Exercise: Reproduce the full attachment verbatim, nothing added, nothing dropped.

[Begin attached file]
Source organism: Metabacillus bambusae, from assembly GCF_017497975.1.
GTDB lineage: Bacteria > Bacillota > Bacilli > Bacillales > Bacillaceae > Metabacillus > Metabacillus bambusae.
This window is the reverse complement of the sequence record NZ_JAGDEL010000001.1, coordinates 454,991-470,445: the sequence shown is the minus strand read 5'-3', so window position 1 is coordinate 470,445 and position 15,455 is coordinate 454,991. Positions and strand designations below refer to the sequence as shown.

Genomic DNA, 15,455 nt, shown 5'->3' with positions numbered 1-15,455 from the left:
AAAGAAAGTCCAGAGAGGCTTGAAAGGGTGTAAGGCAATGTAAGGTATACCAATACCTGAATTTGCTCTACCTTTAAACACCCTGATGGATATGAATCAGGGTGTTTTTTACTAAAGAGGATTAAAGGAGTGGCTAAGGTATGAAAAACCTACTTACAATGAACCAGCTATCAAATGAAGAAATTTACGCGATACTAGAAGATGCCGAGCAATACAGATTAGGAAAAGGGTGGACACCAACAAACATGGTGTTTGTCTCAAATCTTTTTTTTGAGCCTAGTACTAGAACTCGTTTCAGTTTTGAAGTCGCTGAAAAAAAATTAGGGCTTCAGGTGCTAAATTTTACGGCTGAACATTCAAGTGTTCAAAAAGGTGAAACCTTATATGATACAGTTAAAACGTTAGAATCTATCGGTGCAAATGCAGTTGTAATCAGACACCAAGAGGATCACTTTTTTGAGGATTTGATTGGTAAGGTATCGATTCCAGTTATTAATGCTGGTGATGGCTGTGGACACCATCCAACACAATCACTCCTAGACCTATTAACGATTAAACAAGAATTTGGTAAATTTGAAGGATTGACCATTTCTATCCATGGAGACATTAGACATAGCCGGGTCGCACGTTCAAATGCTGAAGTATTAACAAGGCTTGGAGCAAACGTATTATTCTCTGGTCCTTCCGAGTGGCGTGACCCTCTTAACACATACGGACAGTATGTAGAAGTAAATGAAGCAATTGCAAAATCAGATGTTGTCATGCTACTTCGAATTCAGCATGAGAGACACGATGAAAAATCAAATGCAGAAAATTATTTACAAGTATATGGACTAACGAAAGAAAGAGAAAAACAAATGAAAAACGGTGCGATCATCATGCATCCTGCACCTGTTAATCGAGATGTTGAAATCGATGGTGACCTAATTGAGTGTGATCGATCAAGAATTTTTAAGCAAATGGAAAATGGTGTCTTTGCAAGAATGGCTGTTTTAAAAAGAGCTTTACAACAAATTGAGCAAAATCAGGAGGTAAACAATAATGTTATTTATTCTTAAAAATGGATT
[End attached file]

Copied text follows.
Source organism: Metabacillus bambusae, from assembly GCF_017497975.1.
GTDB lineage: Bacteria > Bacillota > Bacilli > Bacillales > Bacillaceae > Metabacillus > Metabacillus bambusae.
This window is the reverse complement of the sequence record NZ_JAGDEL010000001.1, coordinates 454,991-470,445: the sequence shown is the minus strand read 5'-3', so window position 1 is coordinate 470,445 and position 15,455 is coordinate 454,991. Positions and strand designations below refer to the sequence as shown.

Genomic DNA, 15,455 nt, shown 5'->3' with positions numbered 1-15,455 from the left:
AAAGAAAGTCCAGAGAGGCTTGAAAGGGTGTAAGGCAATGTAAGGTATACCAATACCTGAATTTGCTCTACCTTTAAACACCCTGATGGATATGAATCAGGGTGTTTTTTACTAAAGAGGATTAAAGGAGTGGCTAAGGTATGAAAAACCTACTTACAATGAACCAGCTATCAAATGAAGAAATTTACGCGATACTAGAAGATGCCGAGCAATACAGATTAGGAAAAGGGTGGACACCAACAAACATGGTGTTTGTCTCAAATCTTTTTTTTGAGCCTAGTACTAGAACTCGTTTCAGTTTTGAAGTCGCTGAAAAAAAATTAGGGCTTCAGGTGCTAAATTTTACGGCTGAACATTCAAGTGTTCAAAAAGGTGAAACCTTATATGATACAGTTAAAACGTTAGAATCTATCGGTGCAAATGCAGTTGTAATCAGACACCAAGAGGATCACTTTTTTGAGGATTTGATTGGTAAGGTATCGATTCCAGTTATTAATGCTGGTGATGGCTGTGGACACCATCCAACACAATCACTCCTAGACCTATTAACGATTAAACAAGAATTTGGTAAATTTGAAGGATTGACCATTTCTATCCATGGAGACATTAGACATAGCCGGGTCGCACGTTCAAATGCTGAAGTATTAACAAGGCTTGGAGCAAACGTATTATTCTCTGGTCCTTCCGAGTGGCGTGACCCTCTTAACACATACGGACAGTATGTAGAAGTAAATGAAGCAATTGCAAAATCAGATGTTGTCATGCTACTTCGAATTCAGCATGAGAGACACGATGAAAAATCAAATGCAGAAAATTATTTACAAGTATATGGACTAACGAAAGAAAGAGAAAAACAAATGAAAAACGGTGCGATCATCATGCATCCTGCACCTGTTAATCGAGATGTTGAAATCGATGGTGACCTAATTGAGTGTGATCGATCAAGAATTTTTAAGCAAATGGAAAATGGTGTCTTTGCAAGAATGGCTGTTTTAAAAAGAGCTTTACAACAAATTGAGCAAAATCAGGAGGTAAACAATAATGTTATTTATTCTTAAAAATGGATT